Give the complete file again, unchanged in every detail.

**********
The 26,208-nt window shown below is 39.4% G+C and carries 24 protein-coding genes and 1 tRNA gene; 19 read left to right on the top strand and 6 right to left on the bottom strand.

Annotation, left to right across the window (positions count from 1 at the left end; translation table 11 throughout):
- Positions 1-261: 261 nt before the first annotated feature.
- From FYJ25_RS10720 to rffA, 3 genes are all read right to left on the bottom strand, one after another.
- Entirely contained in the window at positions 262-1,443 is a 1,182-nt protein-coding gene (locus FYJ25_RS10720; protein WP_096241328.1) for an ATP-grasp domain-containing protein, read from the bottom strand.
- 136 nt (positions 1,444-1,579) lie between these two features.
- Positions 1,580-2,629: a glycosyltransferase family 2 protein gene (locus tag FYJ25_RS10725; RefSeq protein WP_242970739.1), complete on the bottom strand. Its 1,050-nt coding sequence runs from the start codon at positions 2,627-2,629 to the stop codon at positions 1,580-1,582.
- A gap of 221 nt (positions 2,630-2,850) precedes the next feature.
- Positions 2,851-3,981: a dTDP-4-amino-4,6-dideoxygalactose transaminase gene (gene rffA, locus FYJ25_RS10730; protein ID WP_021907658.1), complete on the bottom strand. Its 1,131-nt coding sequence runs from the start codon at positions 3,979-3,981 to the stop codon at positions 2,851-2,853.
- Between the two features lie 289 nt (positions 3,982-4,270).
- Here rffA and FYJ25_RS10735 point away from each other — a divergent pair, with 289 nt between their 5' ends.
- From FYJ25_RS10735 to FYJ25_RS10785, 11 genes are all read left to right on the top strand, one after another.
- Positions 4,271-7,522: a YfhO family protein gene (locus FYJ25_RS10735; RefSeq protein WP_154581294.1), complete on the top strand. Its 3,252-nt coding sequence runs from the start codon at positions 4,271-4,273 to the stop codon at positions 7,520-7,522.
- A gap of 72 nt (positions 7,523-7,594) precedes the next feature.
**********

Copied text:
The 26,208-nt window shown below is 39.4% G+C and carries 24 protein-coding genes and 1 tRNA gene; 19 read left to right on the top strand and 6 right to left on the bottom strand.

Annotation, left to right across the window (positions count from 1 at the left end; translation table 11 throughout):
- Positions 1-261: 261 nt before the first annotated feature.
- From FYJ25_RS10720 to rffA, 3 genes are all read right to left on the bottom strand, one after another.
- Entirely contained in the window at positions 262-1,443 is a 1,182-nt protein-coding gene (locus FYJ25_RS10720; protein WP_096241328.1) for an ATP-grasp domain-containing protein, read from the bottom strand.
- 136 nt (positions 1,444-1,579) lie between these two features.
- Positions 1,580-2,629: a glycosyltransferase family 2 protein gene (locus tag FYJ25_RS10725; RefSeq protein WP_242970739.1), complete on the bottom strand. Its 1,050-nt coding sequence runs from the start codon at positions 2,627-2,629 to the stop codon at positions 1,580-1,582.
- A gap of 221 nt (positions 2,630-2,850) precedes the next feature.
- Positions 2,851-3,981: a dTDP-4-amino-4,6-dideoxygalactose transaminase gene (gene rffA, locus FYJ25_RS10730; protein ID WP_021907658.1), complete on the bottom strand. Its 1,131-nt coding sequence runs from the start codon at positions 3,979-3,981 to the stop codon at positions 2,851-2,853.
- Between the two features lie 289 nt (positions 3,982-4,270).
- Here rffA and FYJ25_RS10735 point away from each other — a divergent pair, with 289 nt between their 5' ends.
- From FYJ25_RS10735 to FYJ25_RS10785, 11 genes are all read left to right on the top strand, one after another.
- Positions 4,271-7,522: a YfhO family protein gene (locus FYJ25_RS10735; RefSeq protein WP_154581294.1), complete on the top strand. Its 3,252-nt coding sequence runs from the start codon at positions 4,271-4,273 to the stop codon at positions 7,520-7,522.
- A gap of 72 nt (positions 7,523-7,594) precedes the next feature.